After all of the units you selected have attacked, it then moves onto the other persons turn. This follows the same order as yours except you can’t see the cards unless they are used. When the other players turn is over it comes back to you and so on. The first person to lose all their health loses the game.
Overall the AI does a pretty good job. More experience CCG players will probably find it a bit too easy, but there are times when the AI can show a lot of intelligence.
When playing a game, the cards are shrunken down to fit better on the screen, they still retain their title, picture and strength (if applicable). If you hover the mouse over them they appear full size on the right hand side.
The cards all follow a basic design, but creature cards tend to have more information on them.
At the top of the cards is the title. Next is the card type and underneath are any special attributes. Some creatures have bonus’ or limitations on how they are played, for example, the card above has Penetration. The special attributes are:
- ‘Penetration’, this typically features on creatures with a high strength rating, if they are blocked by a weaker card, then any damage not done to that card can still pass through to the other players health pool.
- ‘Unblockable’, they cannot be blocked by other creature cards.
- ‘Assist’, this allows you to place more than one card as a blocker against the same attacker, damage is divided between all the blockers.
- ‘NoAttack’, each side has a ‘shield card’, they feature a high strength rating, but cannot be used offensively, instead they absorb and reflect damage done to them.
The coloured pips indicate the cost to play the card, the example card also shows how generic points cost works. To play this card you have to pay three blue points, the +1 means you then have to play an extra point, this one can be of any colour, even another blue.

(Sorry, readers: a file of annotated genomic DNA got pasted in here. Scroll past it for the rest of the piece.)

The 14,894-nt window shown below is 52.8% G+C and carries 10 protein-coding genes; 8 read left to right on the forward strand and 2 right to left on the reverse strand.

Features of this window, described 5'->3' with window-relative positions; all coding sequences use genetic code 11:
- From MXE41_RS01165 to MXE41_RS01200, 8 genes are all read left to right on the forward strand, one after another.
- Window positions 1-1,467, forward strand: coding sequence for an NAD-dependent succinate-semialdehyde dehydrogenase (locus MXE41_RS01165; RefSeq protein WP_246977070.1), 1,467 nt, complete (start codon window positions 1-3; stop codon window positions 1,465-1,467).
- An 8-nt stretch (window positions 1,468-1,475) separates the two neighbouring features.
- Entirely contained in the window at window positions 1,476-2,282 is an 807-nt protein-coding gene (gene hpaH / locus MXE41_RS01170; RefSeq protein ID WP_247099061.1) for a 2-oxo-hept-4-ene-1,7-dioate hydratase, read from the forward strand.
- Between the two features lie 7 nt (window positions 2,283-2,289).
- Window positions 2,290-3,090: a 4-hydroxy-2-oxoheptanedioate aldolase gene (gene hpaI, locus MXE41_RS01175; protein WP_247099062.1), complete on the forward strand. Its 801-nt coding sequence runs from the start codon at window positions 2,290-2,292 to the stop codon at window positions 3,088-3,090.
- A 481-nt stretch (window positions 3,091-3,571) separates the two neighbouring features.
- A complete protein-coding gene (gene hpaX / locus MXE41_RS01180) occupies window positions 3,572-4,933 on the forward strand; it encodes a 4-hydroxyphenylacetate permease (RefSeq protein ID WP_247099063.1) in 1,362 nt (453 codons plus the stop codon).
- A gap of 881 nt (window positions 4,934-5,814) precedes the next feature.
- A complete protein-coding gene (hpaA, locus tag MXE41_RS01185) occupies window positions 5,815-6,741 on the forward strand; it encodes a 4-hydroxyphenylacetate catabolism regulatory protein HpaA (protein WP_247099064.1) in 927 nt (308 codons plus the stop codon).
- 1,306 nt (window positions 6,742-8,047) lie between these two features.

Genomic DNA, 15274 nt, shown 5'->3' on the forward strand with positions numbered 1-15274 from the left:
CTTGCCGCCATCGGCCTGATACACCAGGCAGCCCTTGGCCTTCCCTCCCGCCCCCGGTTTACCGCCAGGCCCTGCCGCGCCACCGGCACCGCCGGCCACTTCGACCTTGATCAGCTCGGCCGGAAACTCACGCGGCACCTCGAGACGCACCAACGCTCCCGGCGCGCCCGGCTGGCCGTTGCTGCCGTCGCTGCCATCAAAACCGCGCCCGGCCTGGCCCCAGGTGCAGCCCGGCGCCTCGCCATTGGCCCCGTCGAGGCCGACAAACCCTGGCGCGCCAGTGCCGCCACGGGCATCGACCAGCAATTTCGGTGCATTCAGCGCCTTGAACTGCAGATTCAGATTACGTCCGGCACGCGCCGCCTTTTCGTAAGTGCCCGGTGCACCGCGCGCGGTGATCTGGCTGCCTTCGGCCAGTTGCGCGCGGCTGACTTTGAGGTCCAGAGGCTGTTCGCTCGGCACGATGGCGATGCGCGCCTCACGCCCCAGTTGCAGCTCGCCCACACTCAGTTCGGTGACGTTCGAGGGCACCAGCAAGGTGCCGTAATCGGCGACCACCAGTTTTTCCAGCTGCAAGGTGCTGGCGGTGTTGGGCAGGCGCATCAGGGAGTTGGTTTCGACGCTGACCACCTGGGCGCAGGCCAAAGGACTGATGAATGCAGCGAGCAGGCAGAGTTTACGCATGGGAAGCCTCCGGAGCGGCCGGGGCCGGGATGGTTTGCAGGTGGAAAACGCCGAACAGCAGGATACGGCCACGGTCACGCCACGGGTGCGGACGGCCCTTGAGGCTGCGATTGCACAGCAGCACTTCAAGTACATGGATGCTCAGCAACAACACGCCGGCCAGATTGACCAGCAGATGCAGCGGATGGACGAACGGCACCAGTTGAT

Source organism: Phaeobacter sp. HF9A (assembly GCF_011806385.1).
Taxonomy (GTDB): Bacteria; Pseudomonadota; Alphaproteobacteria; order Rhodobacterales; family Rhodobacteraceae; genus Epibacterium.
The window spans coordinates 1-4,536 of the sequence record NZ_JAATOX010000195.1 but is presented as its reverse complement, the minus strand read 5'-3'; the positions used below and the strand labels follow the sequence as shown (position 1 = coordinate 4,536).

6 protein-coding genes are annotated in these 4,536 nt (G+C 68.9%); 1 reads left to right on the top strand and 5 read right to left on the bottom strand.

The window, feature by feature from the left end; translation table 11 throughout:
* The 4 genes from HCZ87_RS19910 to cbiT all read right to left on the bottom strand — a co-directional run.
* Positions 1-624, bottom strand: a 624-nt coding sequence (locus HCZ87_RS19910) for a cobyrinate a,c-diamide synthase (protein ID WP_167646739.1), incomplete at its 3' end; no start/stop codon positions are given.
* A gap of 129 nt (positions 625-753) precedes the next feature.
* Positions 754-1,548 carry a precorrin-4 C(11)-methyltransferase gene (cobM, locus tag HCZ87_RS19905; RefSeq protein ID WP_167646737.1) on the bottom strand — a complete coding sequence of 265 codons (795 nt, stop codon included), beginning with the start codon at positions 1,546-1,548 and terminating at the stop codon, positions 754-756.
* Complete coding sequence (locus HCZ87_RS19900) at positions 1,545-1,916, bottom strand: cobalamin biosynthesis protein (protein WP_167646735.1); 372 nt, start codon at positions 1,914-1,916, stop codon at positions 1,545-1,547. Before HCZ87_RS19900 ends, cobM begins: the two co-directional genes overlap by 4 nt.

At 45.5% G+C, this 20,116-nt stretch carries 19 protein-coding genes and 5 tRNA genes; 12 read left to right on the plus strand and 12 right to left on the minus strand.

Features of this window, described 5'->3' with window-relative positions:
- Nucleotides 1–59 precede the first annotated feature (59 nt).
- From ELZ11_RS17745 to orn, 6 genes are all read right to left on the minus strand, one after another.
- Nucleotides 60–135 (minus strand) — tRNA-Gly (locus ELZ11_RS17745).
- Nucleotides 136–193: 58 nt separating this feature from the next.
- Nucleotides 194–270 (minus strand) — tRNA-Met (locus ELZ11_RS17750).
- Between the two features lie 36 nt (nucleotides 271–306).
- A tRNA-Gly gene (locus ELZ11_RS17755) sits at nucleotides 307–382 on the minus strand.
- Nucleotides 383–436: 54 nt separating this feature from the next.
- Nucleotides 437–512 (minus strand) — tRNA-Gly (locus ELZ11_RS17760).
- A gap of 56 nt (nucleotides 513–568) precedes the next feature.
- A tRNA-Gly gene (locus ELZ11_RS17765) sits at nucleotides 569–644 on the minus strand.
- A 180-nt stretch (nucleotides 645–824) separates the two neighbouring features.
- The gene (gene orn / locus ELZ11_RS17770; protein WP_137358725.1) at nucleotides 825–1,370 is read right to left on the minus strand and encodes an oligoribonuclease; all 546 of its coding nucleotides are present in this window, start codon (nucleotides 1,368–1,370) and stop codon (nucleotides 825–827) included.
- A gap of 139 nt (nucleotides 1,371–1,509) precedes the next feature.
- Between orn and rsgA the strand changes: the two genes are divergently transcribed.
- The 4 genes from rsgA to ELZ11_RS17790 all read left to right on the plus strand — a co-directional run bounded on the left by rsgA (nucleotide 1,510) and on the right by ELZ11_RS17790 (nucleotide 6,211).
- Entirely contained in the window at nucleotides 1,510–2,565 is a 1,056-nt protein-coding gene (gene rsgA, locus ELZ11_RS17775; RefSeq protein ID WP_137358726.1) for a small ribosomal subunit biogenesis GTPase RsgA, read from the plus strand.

In the middle of creature cards are a portrait, the strength rating and an icon signifying the type of creature. I really like the portraits, I think they are interesting and help give meaning to the war-theme. At the bottom is either a quote or a description of a special ability. The quotes have quite a wide variety and suit the general theme of a cards colour, the Hrathians feature a lot of quotes mentioning Asimov for example. One of my favourite quotes is on the Temporary Recall card, ‘Five minutes! That’s all we need — you must hold them off!’ I think this really fits in with its use, a card that returns a unit from the battlefield to its owner’s hand.
As I said, the other card types (Modifiers, Instants and Auras) all use a similar design, featuring a lot of the same parts of the creature cards, except they don’t have a picture or strength rating, and instead have a sentence describing their use. Aura cards vary between single and long term actions, the card above for example lasts until either the end of the game, or until it is destroyed. When these long term cards are played, they rest on the right hand side of the battlefield. Some of these cards don’t have a points cost, Memory Serpent gives one of your creatures +4 strength, but it costs you a card from your hand.
The Deck Builder
It’s a pretty good system, that allows you to keep track of the overall amount of cards and how many of each type you currently have in your deck. The cards are sortable by various criteria and it gives you a quick summary of what special cards do so you don’t have to click on each card one at a time. It lets you save multiple decks so you are ready for any situation. You can mix the different colours if you wish to go with an adaptable deck or specialise in a single group to grow more quickly.
Mytheria is a game I would heartily recommend to any CCG players, and even if you are not a fan I would urge you to try it out. Visit it at Kongregate here.